Various chapters of this book have argued that Co-Creation, as an arts-based knowledge practice, helps improve participants’ skills, wellbeing, social capital, self-esteem and resilience, and that it strengthens community cohesion while also addressing stigmatisation attached to disadvantaged urban areas. This chapter proposes a reflection on whether and how these benefits can be measured.
Evidencing knowledge and transformative change resulting from Co-Creative projects can be challenging for a number of reasons. Artsbased projects tend to produce outcomes which are either intangible (such as shared knowledge, experience or understanding) or creative (such as collective paintings or literary works). While the first type of outcome can be assessed by measuring their transformative impact on behaviour, the second type can only be evaluated using aesthetic criteria which may not be able to take into account the experience produced through the creative process. Moreover, measuring transformative change resulting from Co-Creation projects currently constitutes an under-researched area. Scholarly research has so far mainly focused on impacts emerging from urban regeneration projects (Evans, 2005; Matarasso, 2009) or educational projects (Anderson, 2009; Forrest-Bank et al, 2016; Michels and Steyaert, 2017) Recent research in these areas has drawn attention to the tensions between short-term quantitative approaches and longer-term qualitative approaches (Matarasso, 2009) and has identified indicators likely to demonstrate social transformation, such as a decrease in criminal or antisocial behaviour, a positive shift in reputation attached to a place or group of people or increase in volunteering, public– private-voluntary sector partnerships, educational attainment, individual confidence and aspiration (Evans, 2005: 14– 15). Besides, the quasi-experimental design has proven successful in evidencing arts projects’ positive effect not only on individuals (Forrest-Bank et al, 2016) but also on families, larger groups (Michels and Steyaert, 2017), neighbourhoods and even entire cities (Anderson, 2009).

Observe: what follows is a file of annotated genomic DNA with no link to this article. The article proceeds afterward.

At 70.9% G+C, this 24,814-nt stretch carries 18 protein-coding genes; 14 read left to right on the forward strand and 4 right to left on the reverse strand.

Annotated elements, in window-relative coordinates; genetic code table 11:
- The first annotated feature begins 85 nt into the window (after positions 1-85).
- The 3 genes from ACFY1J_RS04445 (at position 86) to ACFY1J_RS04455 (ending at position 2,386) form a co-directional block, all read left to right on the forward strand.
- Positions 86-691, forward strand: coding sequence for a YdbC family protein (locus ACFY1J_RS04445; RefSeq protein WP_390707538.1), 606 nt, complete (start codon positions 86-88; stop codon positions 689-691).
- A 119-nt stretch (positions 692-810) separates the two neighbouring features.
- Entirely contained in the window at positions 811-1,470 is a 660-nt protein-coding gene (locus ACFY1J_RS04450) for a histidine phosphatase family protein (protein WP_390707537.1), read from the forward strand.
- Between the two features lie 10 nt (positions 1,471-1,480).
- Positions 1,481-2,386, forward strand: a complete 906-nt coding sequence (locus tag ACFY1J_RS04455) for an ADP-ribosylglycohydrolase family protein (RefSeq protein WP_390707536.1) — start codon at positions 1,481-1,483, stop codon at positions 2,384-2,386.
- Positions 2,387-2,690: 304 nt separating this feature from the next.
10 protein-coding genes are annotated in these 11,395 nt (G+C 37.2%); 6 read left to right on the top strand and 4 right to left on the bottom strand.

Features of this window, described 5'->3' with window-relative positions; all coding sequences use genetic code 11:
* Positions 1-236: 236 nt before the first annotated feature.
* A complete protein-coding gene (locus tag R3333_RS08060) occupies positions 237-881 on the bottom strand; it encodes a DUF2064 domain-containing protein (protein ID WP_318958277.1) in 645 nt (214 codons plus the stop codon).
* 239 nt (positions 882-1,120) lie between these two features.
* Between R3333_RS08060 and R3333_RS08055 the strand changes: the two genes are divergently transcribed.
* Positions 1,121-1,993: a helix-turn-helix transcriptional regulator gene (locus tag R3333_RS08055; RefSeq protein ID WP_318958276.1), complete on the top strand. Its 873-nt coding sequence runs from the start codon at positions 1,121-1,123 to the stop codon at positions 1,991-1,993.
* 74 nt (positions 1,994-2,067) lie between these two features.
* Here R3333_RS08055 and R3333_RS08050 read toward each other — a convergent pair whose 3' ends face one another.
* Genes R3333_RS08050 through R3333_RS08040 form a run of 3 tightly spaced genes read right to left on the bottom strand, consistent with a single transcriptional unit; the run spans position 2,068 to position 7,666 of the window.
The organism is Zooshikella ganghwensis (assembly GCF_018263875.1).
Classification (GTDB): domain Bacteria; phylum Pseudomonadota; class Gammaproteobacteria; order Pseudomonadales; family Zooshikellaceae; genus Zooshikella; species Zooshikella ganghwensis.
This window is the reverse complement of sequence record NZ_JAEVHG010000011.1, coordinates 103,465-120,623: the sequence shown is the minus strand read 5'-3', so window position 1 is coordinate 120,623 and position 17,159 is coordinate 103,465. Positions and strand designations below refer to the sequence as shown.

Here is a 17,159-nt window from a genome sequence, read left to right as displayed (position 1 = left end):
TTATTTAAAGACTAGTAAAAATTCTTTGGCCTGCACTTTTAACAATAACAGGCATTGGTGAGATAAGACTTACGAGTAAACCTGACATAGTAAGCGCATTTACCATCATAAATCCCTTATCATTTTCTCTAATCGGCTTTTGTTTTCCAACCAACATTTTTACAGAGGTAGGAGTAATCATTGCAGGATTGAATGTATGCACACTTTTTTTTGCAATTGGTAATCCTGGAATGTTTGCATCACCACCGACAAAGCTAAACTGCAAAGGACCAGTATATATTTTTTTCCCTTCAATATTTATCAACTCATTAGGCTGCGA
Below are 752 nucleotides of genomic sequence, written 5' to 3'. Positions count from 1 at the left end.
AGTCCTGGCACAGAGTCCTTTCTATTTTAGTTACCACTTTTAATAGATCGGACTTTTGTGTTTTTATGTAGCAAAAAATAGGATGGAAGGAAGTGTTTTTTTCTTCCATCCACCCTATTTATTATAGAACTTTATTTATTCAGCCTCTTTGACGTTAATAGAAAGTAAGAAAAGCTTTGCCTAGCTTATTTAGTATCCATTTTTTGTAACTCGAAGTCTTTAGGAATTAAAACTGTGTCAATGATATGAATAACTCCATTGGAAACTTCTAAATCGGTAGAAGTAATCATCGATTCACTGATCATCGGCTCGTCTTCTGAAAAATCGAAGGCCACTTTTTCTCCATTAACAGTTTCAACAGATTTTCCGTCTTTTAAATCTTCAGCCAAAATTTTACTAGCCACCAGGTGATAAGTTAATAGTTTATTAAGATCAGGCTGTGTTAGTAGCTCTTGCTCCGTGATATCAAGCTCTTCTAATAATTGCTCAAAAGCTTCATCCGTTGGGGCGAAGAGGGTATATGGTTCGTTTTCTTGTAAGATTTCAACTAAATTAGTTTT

In line with these findings, this chapter seeks to test the efficiency of a quasi-experimental mixed-methods approach to evidence Co-Creation's impact and to advance our understanding of knowledge production processes within Co-Creation. Quasi-experimental designs generally require the manipulation of an independent variable using non-equivalent groups, pre-test, post-test, and interrupted time-series designs (Campbell and Stanley, 2015).